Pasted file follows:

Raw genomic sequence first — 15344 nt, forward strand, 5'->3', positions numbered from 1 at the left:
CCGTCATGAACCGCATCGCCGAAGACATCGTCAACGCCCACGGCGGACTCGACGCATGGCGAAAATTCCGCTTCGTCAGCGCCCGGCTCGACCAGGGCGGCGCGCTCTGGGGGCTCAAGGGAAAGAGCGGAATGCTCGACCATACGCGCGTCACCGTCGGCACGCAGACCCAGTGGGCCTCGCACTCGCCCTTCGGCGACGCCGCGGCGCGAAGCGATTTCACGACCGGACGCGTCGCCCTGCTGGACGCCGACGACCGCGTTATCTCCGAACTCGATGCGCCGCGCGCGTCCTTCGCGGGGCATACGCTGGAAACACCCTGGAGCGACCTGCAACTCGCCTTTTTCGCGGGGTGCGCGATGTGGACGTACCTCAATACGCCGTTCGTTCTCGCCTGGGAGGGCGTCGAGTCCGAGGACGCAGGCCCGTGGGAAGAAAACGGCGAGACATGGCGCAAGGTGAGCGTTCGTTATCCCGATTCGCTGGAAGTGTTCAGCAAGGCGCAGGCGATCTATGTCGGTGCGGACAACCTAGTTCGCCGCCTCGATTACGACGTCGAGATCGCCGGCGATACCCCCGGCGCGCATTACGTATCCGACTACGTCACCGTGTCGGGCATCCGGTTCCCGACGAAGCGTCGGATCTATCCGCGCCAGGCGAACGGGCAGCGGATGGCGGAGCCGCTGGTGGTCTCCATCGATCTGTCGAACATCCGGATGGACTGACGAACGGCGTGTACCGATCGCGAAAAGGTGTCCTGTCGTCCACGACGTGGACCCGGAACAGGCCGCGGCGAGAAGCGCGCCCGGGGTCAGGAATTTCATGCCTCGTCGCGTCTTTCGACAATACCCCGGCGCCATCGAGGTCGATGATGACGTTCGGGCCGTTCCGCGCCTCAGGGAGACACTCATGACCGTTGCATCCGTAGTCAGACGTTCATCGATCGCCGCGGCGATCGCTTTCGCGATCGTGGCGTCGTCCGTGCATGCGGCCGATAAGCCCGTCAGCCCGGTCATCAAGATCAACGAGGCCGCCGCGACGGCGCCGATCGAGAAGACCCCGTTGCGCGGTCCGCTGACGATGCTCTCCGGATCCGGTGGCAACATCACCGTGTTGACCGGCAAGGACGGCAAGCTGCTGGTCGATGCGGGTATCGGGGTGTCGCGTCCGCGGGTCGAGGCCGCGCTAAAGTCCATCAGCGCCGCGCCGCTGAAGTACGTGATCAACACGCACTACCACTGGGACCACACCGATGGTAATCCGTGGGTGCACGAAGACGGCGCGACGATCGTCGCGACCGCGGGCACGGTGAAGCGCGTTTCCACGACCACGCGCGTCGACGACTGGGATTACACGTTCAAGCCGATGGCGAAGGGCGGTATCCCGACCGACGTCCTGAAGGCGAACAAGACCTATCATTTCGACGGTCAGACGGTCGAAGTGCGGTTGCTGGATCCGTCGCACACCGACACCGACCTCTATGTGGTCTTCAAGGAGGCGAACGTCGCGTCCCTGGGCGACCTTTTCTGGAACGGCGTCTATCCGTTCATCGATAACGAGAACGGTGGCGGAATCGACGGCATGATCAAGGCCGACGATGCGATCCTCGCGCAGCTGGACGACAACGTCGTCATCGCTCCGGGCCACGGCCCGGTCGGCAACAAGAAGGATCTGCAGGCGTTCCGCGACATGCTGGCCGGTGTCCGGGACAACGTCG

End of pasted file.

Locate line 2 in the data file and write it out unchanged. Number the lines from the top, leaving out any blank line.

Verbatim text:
CCGTCATGAACCGCATCGCCGAAGACATCGTCAACGCCCACGGCGGACTCGACGCATGGCGAAAATTCCGCTTCGTCAGCGCCCGGCTCGACCAGGGCGGCGCGCTCTGGGGGCTCAAGGGAAAGAGCGGAATGCTCGACCATACGCGCGTCACCGTCGGCACGCAGACCCAGTGGGCCTCGCACTCGCCCTTCGGCGACGCCGCGGCGCGAAGCGATTTCACGACCGGACGCGTCGCCCTGCTGGACGCCGACGACCGCGTTATCTCCGAACTCGATGCGCCGCGCGCGTCCTTCGCGGGGCATACGCTGGAAACACCCTGGAGCGACCTGCAACTCGCCTTTTTCGCGGGGTGCGCGATGTGGACGTACCTCAATACGCCGTTCGTTCTCGCCTGGGAGGGCGTCGAGTCCGAGGACGCAGGCCCGTGGGAAGAAAACGGCGAGACATGGCGCAAGGTGAGCGTTCGTTATCCCGATTCGCTGGAAGTGTTCAGCAAGGCGCAGGCGATCTATGTCGGTGCGGACAACCTAGTTCGCCGCCTCGATTACGACGTCGAGATCGCCGGCGATACCCCCGGCGCGCATTACGTATCCGACTACGTCACCGTGTCGGGCATCCGGTTCCCGACGAAGCGTCGGATCTATCCGCGCCAGGCGAACGGGCAGCGGATGGCGGAGCCGCTGGTGGTCTCCATCGATCTGTCGAACATCCGGATGGACTGACGAACGGCGTGTACCGATCGCGAAAAGGTGTCCTGTCGTCCACGACGTGGACCCGGAACAGGCCGCGGCGAGAAGCGCGCCCGGGGTCAGGAATTTCATGCCTCGTCGCGTCTTTCGACAATACCCCGGCGCCATCGAGGTCGATGATGACGTTCGGGCCGTTCCGCGCCTCAGGGAGACACTCATGACCGTTGCATCCGTAGTCAGACGTTCATCGATCGCCGCGGCGATCGCTTTCGCGATCGTGGCGTCGTCCGTGCATGCGGCCGATAAGCCCGTCAGCCCGGTCATCAAGATCAACGAGGCCGCCGCGACGGCGCCGATCGAGAAGACCCCGTTGCGCGGTCCGCTGACGATGCTCTCCGGATCCGGTGGCAACATCACCGTGTTGACCGGCAAGGACGGCAAGCTGCTGGTCGATGCGGGTATCGGGGTGTCGCGTCCGCGGGTCGAGGCCGCGCTAAAGTCCATCAGCGCCGCGCCGCTGAAGTACGTGATCAACACGCACTACCACTGGGACCACACCGATGGTAATCCGTGGGTGCACGAAGACGGCGCGACGATCGTCGCGACCGCGGGCACGGTGAAGCGCGTTTCCACGACCACGCGCGTCGACGACTGGGATTACACGTTCAAGCCGATGGCGAAGGGCGGTATCCCGACCGACGTCCTGAAGGCGAACAAGACCTATCATTTCGACGGTCAGACGGTCGAAGTGCGGTTGCTGGATCCGTCGCACACCGACACCGACCTCTATGTGGTCTTCAAGGAGGCGAACGTCGCGTCCCTGGGCGACCTTTTCTGGAACGGCGTCTATCCGTTCATCGATAACGAGAACGGTGGCGGAATCGACGGCATGATCAAGGCCGACGATGCGATCCTCGCGCAGCTGGACGACAACGTCGTCATCGCTCCGGGCCACGGCCCGGTCGGCAACAAGAAGGATCTGCAGGCGTTCCGCGACATGCTGGCCGGTGTCCGGGACAACGTCG